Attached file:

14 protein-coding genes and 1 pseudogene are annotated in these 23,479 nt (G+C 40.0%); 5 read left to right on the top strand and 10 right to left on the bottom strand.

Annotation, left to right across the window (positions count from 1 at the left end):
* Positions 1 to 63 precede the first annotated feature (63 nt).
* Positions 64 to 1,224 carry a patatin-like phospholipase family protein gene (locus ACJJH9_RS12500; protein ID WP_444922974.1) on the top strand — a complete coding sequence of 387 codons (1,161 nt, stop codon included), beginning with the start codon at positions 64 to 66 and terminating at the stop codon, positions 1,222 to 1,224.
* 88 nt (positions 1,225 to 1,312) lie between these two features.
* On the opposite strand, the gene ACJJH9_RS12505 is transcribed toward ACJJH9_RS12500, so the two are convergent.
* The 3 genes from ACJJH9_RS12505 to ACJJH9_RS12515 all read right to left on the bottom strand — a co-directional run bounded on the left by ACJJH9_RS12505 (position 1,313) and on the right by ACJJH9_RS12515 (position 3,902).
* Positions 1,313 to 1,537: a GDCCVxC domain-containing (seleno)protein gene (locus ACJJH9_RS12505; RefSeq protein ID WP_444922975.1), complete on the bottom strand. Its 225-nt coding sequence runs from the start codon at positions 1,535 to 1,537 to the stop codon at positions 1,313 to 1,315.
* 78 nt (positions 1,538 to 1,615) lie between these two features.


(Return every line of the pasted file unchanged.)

14 protein-coding genes and 1 pseudogene are annotated in these 23,479 nt (G+C 40.0%); 5 read left to right on the top strand and 10 right to left on the bottom strand.

Annotation, left to right across the window (positions count from 1 at the left end):
* Positions 1 to 63 precede the first annotated feature (63 nt).
* Positions 64 to 1,224 carry a patatin-like phospholipase family protein gene (locus ACJJH9_RS12500; protein ID WP_444922974.1) on the top strand — a complete coding sequence of 387 codons (1,161 nt, stop codon included), beginning with the start codon at positions 64 to 66 and terminating at the stop codon, positions 1,222 to 1,224.
* 88 nt (positions 1,225 to 1,312) lie between these two features.
* On the opposite strand, the gene ACJJH9_RS12505 is transcribed toward ACJJH9_RS12500, so the two are convergent.
* The 3 genes from ACJJH9_RS12505 to ACJJH9_RS12515 all read right to left on the bottom strand — a co-directional run bounded on the left by ACJJH9_RS12505 (position 1,313) and on the right by ACJJH9_RS12515 (position 3,902).
* Positions 1,313 to 1,537: a GDCCVxC domain-containing (seleno)protein gene (locus ACJJH9_RS12505; RefSeq protein ID WP_444922975.1), complete on the bottom strand. Its 225-nt coding sequence runs from the start codon at positions 1,535 to 1,537 to the stop codon at positions 1,313 to 1,315.
* 78 nt (positions 1,538 to 1,615) lie between these two features.